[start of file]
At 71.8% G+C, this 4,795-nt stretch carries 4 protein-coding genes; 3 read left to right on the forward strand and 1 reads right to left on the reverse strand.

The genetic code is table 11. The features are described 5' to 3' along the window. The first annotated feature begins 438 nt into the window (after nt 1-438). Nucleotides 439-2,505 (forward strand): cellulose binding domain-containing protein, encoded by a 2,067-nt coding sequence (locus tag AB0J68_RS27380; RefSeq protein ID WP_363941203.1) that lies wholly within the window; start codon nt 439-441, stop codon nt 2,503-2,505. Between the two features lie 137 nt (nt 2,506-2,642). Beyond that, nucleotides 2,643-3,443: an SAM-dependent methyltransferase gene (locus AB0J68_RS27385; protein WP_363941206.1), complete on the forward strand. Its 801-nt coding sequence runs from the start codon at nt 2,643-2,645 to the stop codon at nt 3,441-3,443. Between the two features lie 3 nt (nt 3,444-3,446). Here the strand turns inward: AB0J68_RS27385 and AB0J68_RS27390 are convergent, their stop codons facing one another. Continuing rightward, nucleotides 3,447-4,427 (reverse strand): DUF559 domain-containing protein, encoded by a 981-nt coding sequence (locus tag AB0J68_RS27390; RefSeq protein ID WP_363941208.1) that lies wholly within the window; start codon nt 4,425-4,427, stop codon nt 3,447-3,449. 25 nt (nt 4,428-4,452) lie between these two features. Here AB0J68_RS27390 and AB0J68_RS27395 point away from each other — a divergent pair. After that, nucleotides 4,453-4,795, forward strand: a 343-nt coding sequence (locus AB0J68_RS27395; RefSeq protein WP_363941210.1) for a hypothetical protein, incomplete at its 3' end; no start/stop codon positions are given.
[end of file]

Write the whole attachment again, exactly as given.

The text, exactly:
At 71.8% G+C, this 4,795-nt stretch carries 4 protein-coding genes; 3 read left to right on the forward strand and 1 reads right to left on the reverse strand.

The genetic code is table 11. The features are described 5' to 3' along the window. The first annotated feature begins 438 nt into the window (after nt 1-438). Nucleotides 439-2,505 (forward strand): cellulose binding domain-containing protein, encoded by a 2,067-nt coding sequence (locus tag AB0J68_RS27380; RefSeq protein ID WP_363941203.1) that lies wholly within the window; start codon nt 439-441, stop codon nt 2,503-2,505. Between the two features lie 137 nt (nt 2,506-2,642). Beyond that, nucleotides 2,643-3,443: an SAM-dependent methyltransferase gene (locus AB0J68_RS27385; protein WP_363941206.1), complete on the forward strand. Its 801-nt coding sequence runs from the start codon at nt 2,643-2,645 to the stop codon at nt 3,441-3,443. Between the two features lie 3 nt (nt 3,444-3,446). Here the strand turns inward: AB0J68_RS27385 and AB0J68_RS27390 are convergent, their stop codons facing one another. Continuing rightward, nucleotides 3,447-4,427 (reverse strand): DUF559 domain-containing protein, encoded by a 981-nt coding sequence (locus tag AB0J68_RS27390; RefSeq protein ID WP_363941208.1) that lies wholly within the window; start codon nt 4,425-4,427, stop codon nt 3,447-3,449. 25 nt (nt 4,428-4,452) lie between these two features. Here AB0J68_RS27390 and AB0J68_RS27395 point away from each other — a divergent pair. After that, nucleotides 4,453-4,795, forward strand: a 343-nt coding sequence (locus AB0J68_RS27395; RefSeq protein WP_363941210.1) for a hypothetical protein, incomplete at its 3' end; no start/stop codon positions are given.